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Jean-Paul Sartre Simone de Beauvoir 1938 Paris PowerPoint Presentation
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Jean-Paul Sartre Simone de Beauvoir 1938 Paris

Jean-Paul Sartre Simone de Beauvoir 1938 Paris

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Jean-Paul Sartre Simone de Beauvoir 1938 Paris

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  1. European Postwar Existentialism 1949 – a founding feminist text rooted in Existentialism’s questions about the nature of Being. “One is not born a woman, one becomes one.” (De Beauvoir) 1943 Jean-Paul Sartre Simone de Beauvoir 1938 Paris

  2. Jean Fautrier (French, 1898-1964) Art Informel, tachisme, Head of a Hostage, 20," oïl on panel, 1944, one of over thirty “hostage” paintings and sculptures made during the occupation of Paris that allude to the Nazi atrocities Fautrier is said to have witnessed there. “These paintings addressed the most important issue of their time, epitomizing a 'new human resolve' against the horrors of war." - Jean Fautrier

  3. Jean Fautrier, Large Tragic Head, bronze, 15 in. high1943, Tate MA, London

  4. Jean Fautrier, Nude, 1960, oil on canvas, tachism, 35 in. x 57 1/2 in.

  5. Germaine Richier (French, 1904-1959) Crucified Christ, 1950, Notre-Dame de Tour Grâce d'Assy, France. Post-humanist?(below right) Compare Richier’s teacher, Emile-Antoine Bourdelle, Hercules, 1909. What became of the heroic human body in Western art in the hands of the WWII generation? Why?

  6. Germaine Richier, (left) The Shepherd of Landes, c. 5 ft high, bronze, 1951 (cast 1996), Tate Modern, London; (right) Le Griffu, 1952, bronze, c. 39 in high Shepherd’s head is cast from a piece of eroded building rubble that Richier found on the beach.

  7. Germaine Richier, Praying Mantis, 1949, bronze, 47” height, Middelheim Sculpture Museum, Antwerp

  8. Germaine Richier in her studio, 1951 / Gordon Parks, photograph (for Life magazine) “Life does not always belong to serene things.” (G. Richier)

  9. Alberto Giacometti (Swiss, 1901-1966), (left) City Square, 1948, bronze, c. 8 x 25 x 17“(right) Giacometti, Portrait of a Seated Man (Diego), 1949, oil on canvas, 80 x 64 cm. 2 of 5 casts. Guggenheim collection photos. Lower one is artist’s preferred viewpoint (eye-level, close up), which alters the viewer’s perception of scale Portraits are the stopping point of an agonized struggle with perception as proof of existence

  10. Giacometti, The Palace at 4 a.m., 1932, construction in wood, glass, wire, and string, 25 x 28 x 15 in. Prewar Surrealist work Artist’s sketch, 1932

  11. Giacometti, Woman with Her Throat Cut, bronze, 1932, prewar Surrealist work drawing from the artist’s dreams and imaginings MoMA New York, 2005

  12. (left) Poseidon, Greek, c. 575 BC, bronze, found in the Aegean Sea in 1926: gods as men. The classical Poseidon was a source for Giacometti.(right) Giacometti,Man Pointing, 1947, bronze, 70 inches high, Existential man: “thrown naked into the void” (Heidegger, German WWII-era existential philosopher). Sacramento’s Poseidon

  13. February 3, 2010, Striding Man I, bronze, 72” high, (1961, 2nd of six numbered editions plus four artist proofs) by Alberto Giacometti sold for $104,327,006: the most expensive work of art ever sold at auction.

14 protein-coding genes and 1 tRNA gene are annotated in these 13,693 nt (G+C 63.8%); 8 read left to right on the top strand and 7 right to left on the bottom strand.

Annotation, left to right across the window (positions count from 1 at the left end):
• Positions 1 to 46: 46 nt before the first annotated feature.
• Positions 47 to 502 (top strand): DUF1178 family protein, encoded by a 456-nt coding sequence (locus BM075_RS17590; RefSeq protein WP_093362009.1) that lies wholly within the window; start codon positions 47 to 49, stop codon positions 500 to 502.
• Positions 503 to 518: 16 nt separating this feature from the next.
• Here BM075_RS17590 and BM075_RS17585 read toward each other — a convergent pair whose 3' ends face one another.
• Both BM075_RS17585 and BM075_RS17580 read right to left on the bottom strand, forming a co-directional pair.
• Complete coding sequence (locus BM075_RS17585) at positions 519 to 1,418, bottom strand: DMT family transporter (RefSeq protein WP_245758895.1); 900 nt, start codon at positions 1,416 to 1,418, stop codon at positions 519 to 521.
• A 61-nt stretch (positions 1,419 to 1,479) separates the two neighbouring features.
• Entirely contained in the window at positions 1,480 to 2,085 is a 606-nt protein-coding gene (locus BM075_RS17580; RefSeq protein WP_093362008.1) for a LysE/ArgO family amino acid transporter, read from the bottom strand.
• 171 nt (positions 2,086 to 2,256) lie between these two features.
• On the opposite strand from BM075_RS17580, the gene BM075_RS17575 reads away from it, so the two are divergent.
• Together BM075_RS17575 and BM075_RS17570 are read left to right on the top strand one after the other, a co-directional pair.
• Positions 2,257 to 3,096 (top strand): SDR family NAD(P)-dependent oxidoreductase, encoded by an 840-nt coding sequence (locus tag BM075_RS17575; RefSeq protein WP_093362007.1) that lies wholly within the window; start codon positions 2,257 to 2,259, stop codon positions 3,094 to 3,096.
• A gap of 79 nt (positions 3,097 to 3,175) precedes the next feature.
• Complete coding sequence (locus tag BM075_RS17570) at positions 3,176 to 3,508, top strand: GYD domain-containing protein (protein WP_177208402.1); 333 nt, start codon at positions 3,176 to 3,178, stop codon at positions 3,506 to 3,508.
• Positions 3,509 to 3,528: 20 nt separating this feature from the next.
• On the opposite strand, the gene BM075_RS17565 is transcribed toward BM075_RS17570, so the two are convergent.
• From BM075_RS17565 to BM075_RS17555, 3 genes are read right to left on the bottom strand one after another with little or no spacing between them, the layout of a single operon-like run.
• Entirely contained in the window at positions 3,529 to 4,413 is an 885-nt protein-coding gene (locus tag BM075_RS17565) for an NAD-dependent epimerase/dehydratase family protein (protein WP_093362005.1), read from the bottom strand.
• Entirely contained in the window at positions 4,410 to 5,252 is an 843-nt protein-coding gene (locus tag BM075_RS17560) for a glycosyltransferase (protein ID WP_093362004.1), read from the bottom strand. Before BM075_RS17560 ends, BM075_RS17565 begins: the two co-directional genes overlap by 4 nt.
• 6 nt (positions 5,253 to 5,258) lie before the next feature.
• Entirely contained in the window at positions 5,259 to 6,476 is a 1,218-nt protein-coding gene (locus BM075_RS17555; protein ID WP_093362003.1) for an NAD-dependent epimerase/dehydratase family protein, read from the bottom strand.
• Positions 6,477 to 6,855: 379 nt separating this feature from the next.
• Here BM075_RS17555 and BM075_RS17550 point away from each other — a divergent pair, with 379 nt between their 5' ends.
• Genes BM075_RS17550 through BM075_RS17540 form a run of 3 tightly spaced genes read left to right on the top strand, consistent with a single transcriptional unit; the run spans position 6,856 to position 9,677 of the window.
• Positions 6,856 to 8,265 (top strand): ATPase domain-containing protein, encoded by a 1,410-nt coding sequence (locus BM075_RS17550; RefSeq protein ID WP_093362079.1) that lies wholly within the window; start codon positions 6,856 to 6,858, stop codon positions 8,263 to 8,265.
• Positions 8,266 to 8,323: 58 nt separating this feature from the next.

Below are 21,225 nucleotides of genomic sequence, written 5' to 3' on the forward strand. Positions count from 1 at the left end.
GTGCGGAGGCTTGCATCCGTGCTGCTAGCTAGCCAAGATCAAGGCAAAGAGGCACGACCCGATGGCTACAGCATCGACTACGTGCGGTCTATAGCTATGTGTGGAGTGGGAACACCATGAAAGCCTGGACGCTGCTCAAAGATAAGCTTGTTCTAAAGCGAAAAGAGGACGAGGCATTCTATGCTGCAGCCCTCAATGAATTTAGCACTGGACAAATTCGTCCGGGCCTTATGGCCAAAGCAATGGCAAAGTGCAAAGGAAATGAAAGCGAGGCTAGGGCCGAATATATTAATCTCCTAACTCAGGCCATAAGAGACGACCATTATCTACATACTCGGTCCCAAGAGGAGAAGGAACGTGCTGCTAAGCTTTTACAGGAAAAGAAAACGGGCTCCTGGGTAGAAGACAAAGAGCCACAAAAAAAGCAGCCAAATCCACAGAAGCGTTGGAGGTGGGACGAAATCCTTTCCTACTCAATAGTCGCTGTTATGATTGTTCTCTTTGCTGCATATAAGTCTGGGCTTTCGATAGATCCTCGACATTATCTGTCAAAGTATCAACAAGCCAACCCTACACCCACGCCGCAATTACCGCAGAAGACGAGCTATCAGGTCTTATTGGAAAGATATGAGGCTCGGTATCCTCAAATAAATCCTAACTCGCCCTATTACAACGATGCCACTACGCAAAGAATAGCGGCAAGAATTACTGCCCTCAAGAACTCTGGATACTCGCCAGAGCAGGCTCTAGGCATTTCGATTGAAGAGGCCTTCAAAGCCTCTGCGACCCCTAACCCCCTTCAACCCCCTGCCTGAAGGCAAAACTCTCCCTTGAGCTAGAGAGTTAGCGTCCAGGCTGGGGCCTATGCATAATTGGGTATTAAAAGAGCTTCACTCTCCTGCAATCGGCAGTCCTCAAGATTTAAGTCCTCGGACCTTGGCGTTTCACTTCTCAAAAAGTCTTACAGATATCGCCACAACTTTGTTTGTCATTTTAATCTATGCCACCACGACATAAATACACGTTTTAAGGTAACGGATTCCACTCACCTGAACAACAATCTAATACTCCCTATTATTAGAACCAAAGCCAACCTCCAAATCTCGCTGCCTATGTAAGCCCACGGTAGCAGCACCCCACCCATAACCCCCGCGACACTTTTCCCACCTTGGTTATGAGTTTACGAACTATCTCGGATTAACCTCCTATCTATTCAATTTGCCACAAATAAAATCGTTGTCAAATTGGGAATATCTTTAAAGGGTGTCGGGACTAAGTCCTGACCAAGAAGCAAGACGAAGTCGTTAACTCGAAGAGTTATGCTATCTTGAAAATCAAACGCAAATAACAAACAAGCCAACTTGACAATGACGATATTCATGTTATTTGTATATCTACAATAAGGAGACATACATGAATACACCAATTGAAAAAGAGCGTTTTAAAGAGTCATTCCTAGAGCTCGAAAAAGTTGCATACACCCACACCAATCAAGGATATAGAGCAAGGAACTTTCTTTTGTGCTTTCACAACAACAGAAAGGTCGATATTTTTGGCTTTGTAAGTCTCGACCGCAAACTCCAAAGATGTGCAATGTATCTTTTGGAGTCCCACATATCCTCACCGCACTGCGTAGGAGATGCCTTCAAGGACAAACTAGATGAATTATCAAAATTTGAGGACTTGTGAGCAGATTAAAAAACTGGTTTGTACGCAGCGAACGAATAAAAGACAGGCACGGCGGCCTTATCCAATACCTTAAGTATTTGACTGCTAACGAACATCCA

14. Jean Dubuffet[French, 1901-1985] “Art Brut,”Large Sooty Nude, 1944, o/c, 64”H; (right) Tree of Fluids, 1952; compare (center) Willem de Kooning, Woman I, 1952“Art addresses the mind, not the eyes.” (Dubuffet)

  15. Jean Dubuffet, Fleshy Face with Chestnut Hair, 1951, Oil & mixed-media, 28”H, Art Brut. Compare the head of the Apollo Belvedere (Roman copy of Greek original c. 350 BC) and Jean Fautrier’s 1944 Hostage

  16. Brassai, (Gyula Halasz, French b. Romania, 1899 - 1987)(left) Swastika Graffiti; (right) Passion Graffiti, both Paris, 1939

  17. Henry Moore (English 1896-1986),Tube Shelter Perspective, 1941, ink, pen, wax, and watercolor, 8 1/2 x 6 1/2 in., one of many such drawings Moore made during WWII.

  18. Henry Moore King and Queen 1952 bronze

  19. Henry Moore, working model for Reclining Figure for Lincoln Center, New York, 1963-65, plaster

  20. Henry MooreReclining Figure for Lincoln Center1963-65 bronze

  21. Barbara Hepworth(English, 1903-1975) Pendour, plane wood with color, 1947, Hirshhorn Museum and Sculpture Garden, Washington D.Chttp://www.barbarahepworth.org.uk/sculptures/1933/two-forms-2/ Barbara Hepworth carving Pendour at Chy-an-Kerris, Carbis Bay, 1947

  22. Francis Bacon, Three Studies for Figures at the Base of a Crucifixion, 1944, oil and pastel on canvas, triptych on wood fiberboard, each 37 x 29 inches. The crucifixion was for Bacon a symbol of humanity’s sadism. (right) Picasso, On the Beach (La Baignade) 1937. Picasso was a crucial source and encouraged Bacon.

  23. Francis Bacon (British, 1909 -1992), (left) Painting, 1946, oil and pastel on linen, 6' 6" x 52”, MoMA, NYC The black umbrella was the symbol of British Prime Minister Neville Chamberlain, and his policy of Nazi appeasement before WWII. “An attempt to remake the violence of reality itself” (Bacon)

  24. Francis Bacon, Study after Velazquez's Portrait of Pope Innocent X, 5 x 4 ft, 1953; (right top) source: Velazquez, Pope Innocent X, 1650; (right below) a still from Sergei Eisenstein’s 1925 film, The Battleship Potemkin, Odessa steps sequence

  25. Francis Bacon, Head Surrounded by Sides of Beef (Study after Velasquez), 4’3” x 4’, oil on canvas, 1954, Art Institute Chicago

  26. (left) Francis Bacon, Three Studies of figures on Beds, 1972, oil and pastel on canvas, triptych, each panel 6’6” x 4’ 10”(right) source: Eadweard Muybridge, photograph from The Human Figure in Motion, 1887

  27. Sotheby’s May 14, 2008, a 1976 Francis Bacon Triptych sells for $86,281,000